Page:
Colin Firth and Helena Bonham Carter in The King’s Speech
The Academy Awards are upon us, and the two top contenders for major awards—The King’s Speech and True Grit—are both excellent films with significant moral and/or spiritual overtones. In fact, Lisa Respers France at CNN.com’s Religion Blog suggests that many of this year’s Oscar nominees have “deeply spiritual overtones.”
As an aside, last year’s most profoundly and transcendently religious film—conspicuously not nominated by the Academy, though it’s won lots of other awards, including the jury prize at Cannes—makes its American debut this weekend in New York and Los Angeles: Of Gods and Men. If you live anywhere in the New York or Los Angeles area, go see it. This weekend. I’m not kidding. I’ll write more about it soon (and I’ll be talking about it this afternoon on Kresta around 5:40 EST), but for now the best mainstream take on it I’ve seen is Kenneth Turan’s (LATimes.com).
Citing a number of writers and teachers whose work links faith and film, France argues that the current crop of Oscar nominees “explore themes that many contain elements of spirituality”:
There’s the power of transformation for a ballerina seeking the role of a lifetime in “Black Swan,” the battle of good versus evil in “True Grit,” and humility and the bonds of humanity in “The King’s Speech,” the story of King George VI, his stutter and his friendship with his speech therapist.
Three nominees - “The Kids Are All Right,” which focuses on a gay couple and their children, “The Social Network” based on the founding of Facebook, and “Toy Story 3” – explore issues of love, friendship and fellowship.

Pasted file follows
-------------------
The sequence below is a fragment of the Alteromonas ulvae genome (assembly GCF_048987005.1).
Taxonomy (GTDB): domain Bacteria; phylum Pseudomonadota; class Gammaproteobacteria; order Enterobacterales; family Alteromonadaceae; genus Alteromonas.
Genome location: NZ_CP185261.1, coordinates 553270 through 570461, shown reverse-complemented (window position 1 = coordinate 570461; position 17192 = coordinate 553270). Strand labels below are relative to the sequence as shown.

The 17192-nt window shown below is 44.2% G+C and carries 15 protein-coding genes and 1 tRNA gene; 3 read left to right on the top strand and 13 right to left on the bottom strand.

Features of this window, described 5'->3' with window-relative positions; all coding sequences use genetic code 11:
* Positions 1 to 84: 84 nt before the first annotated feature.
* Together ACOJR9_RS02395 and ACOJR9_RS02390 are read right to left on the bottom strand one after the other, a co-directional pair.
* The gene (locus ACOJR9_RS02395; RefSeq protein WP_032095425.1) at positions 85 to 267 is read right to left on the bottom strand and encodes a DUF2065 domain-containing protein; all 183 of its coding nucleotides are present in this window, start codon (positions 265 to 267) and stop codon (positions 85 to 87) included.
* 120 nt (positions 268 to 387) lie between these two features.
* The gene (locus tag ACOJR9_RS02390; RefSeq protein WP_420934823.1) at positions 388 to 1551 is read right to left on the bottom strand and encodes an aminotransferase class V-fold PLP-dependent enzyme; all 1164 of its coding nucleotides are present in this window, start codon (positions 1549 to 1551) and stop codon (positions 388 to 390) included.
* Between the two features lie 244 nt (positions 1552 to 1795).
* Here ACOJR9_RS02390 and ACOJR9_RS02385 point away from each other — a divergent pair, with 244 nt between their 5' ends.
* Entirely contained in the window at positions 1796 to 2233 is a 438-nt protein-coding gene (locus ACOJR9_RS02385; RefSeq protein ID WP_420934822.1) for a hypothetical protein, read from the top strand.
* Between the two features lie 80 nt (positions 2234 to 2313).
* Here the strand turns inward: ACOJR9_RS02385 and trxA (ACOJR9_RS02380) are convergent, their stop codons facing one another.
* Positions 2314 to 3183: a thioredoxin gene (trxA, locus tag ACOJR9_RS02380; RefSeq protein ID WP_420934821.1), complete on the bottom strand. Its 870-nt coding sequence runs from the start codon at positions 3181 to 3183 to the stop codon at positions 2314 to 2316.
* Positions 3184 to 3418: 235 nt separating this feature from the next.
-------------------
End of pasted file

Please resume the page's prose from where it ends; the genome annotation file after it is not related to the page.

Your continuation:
Perception versus reality is a theme in “Inception,” in which a thief steals information via people’s dreams. The faith needed to overcome difficult circumstances figures into the trapped-in-the mountains thriller “127 Hours.” And there are echoes of that faith in “The Fighter” and “Winter’s Bone,” in which a young girl struggles to keep her poverty-stricken family together.
Um. I dunno. To start with, I have no idea what might be meant by “the power of transformation” as a “spiritual” theme in Black Swan. France quotes a professor of Judaic studies who says that “transformation” is “part of great drama” and is “really at the heart of many of the world’s religions, certainly the western religious tradition.” Maybe that was taken out of context, but the “Western religious tradition” (which I take it here means Abrahamic monotheism) isn’t deeply concerned with “transformation” in the abstract, but with what Ezekiel calls “a new heart and a new spirit” and Saint Paul “a new creation”—something Natalie Portman’s sick, disturbing progression in Black Swan has nothing to do with.
Likewise, one can talk about the moral and spiritual questions raised by a movie like The Kids Are All Right, including a child’s need for a father and a mother, but the film’s same-sex marriage agitprop sucks most of the air out of the discussion.
Ironically, The King’s Speech is one of the most pro-marriage Hollywood films in recent years, not only because of the loving, supportive marriages of the two protagonists, Prince Albert and Lionel Logue, but also because of the crisis occasioned by Prince Edward’s immature, narcissistic indifference to social norms regarding marriage and divorce. It’s a terrific film about duty and social responsibility, with both positive and negative examples in Albert and Edward. In short, it’s about a lot more than “humility and the bonds of humanity.” (Apologies that I still don’t have a review! Very soon, I hope.)
The King’s Speech isn’t the only film whose spiritual themes are undersold here. Half the Westerns ever made are about “the battle of good versus evil,” but True Grit is about justice and grace, the cost of revenge, sin and redemption, and the hand of Providence. Inception is about reality and illusion, but also about the leap of faith that takes us beyond solipsism into relationship with the other.
127 Hours is not just about faith but about the need for faith, specifically the need to acknowledge our dependence, our neediness—to ask for help, to express gratitude. Toy Story 3 is about friendship and community, but also the obligations of conscience over community pressure; ultimately it touches on solidarity in the face of mortality.